View details for DOI 10.1111/add.13806
View details for PubMedID 28239942
Reasons for Benzodiazepine Use Among Persons Seeking Opioid Detoxification.
Journal of substance abuse treatment
2016; 68: 57-61
Over the past decade, patients admitted to addiction treatment programs have reported increasing rates of concurrent opioid and benzodiazepine (BZD) use. This drug combination places individuals at high risk for accidental overdose. Little is known about reasons for BZD use among individuals seeking treatment for opioid use disorders.We surveyed consecutive persons initiating inpatient opioid detoxification and identified 176 out of 438 who reported BZD use in the past 30 days and/or had a positive toxicology.Forty percent of persons surveyed used a BZD in the month prior to admission, and 25% of these met criteria for BZD dependence (DSM IV). BZD users averaged 32.0 years of age, 63.6% were male, 85.2% used heroin, and reported, on average, 13.3 (±11.2) days of BZD use during the past month. Alprazolam (Xanax) was the most commonly used BZD (52%), and buying it on the street the most common source (48%). The most commonly reported reason for BZD use was 'to manage anxiety' (42.6%), followed by 'to get or enhance a high' (27.7%), 'to help with sleep' (11.4%), and 'to decrease opioid withdrawal' (10.2%). The most common reason for BZD use was significantly associated (p<.001) with most likely source of BZDs, with persons who got their BZDs from a prescriber (23%) more likely to report BZD anxiety as their primary reason for use, while persons who bought BZDs on "the street" (48%) had the highest likelihood of reporting using BZD to get or enhance a high. Participants using BZDs most commonly for anxiety did not endorse lower anxiety than those using BZDs for other reasons.Two in five persons seeking detoxification for an opioid use disorder used a BZD in the prior month. Anxiety was the most common reason patients reported using a benzodiazepine, but they also reported using BZDs to enhance a 'high' and manage opioid withdrawal. Evidence-based discussions about the risks of combining BZDs and opioids, and alternatives to BZDs should be a high priority in detoxification settings.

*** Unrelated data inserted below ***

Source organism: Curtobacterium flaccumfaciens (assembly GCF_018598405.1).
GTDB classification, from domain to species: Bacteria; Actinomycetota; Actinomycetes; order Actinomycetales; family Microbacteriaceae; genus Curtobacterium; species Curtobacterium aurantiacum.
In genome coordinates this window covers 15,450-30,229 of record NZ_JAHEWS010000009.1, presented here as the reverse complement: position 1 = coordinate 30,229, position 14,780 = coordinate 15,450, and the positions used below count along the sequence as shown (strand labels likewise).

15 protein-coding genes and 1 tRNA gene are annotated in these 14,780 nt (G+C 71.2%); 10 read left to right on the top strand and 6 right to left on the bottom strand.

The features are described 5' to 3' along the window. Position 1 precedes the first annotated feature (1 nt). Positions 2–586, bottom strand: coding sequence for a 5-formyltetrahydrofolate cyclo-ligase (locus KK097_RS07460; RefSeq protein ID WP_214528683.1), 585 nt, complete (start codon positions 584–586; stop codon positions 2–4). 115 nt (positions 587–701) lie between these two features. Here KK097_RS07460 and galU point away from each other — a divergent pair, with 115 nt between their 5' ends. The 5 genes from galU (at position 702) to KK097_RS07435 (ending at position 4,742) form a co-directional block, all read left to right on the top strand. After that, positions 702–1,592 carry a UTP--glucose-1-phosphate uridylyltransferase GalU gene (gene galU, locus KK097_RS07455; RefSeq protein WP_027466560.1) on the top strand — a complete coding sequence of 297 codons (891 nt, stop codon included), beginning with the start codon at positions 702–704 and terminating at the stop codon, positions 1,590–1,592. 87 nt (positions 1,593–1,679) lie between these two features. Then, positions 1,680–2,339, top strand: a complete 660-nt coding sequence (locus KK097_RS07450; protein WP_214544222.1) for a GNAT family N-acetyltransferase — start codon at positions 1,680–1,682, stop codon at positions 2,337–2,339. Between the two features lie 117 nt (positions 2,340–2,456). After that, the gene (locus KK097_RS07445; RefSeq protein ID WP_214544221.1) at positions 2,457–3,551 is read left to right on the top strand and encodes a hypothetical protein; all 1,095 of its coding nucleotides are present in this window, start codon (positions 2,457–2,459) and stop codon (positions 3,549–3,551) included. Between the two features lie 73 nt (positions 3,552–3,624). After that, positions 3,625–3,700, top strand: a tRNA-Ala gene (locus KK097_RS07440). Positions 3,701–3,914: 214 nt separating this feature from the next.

View details for DOI 10.1016/j.jsat.2016.06.008
View details for PubMedID 27431047
- Use of Opioid Agonist Therapy for Medicare Patients in 2013. JAMA psychiatry 2016; 73 (9): 990-992
HPA axis in major depression: cortisol, clinical symptomatology and genetic variation predict cognition.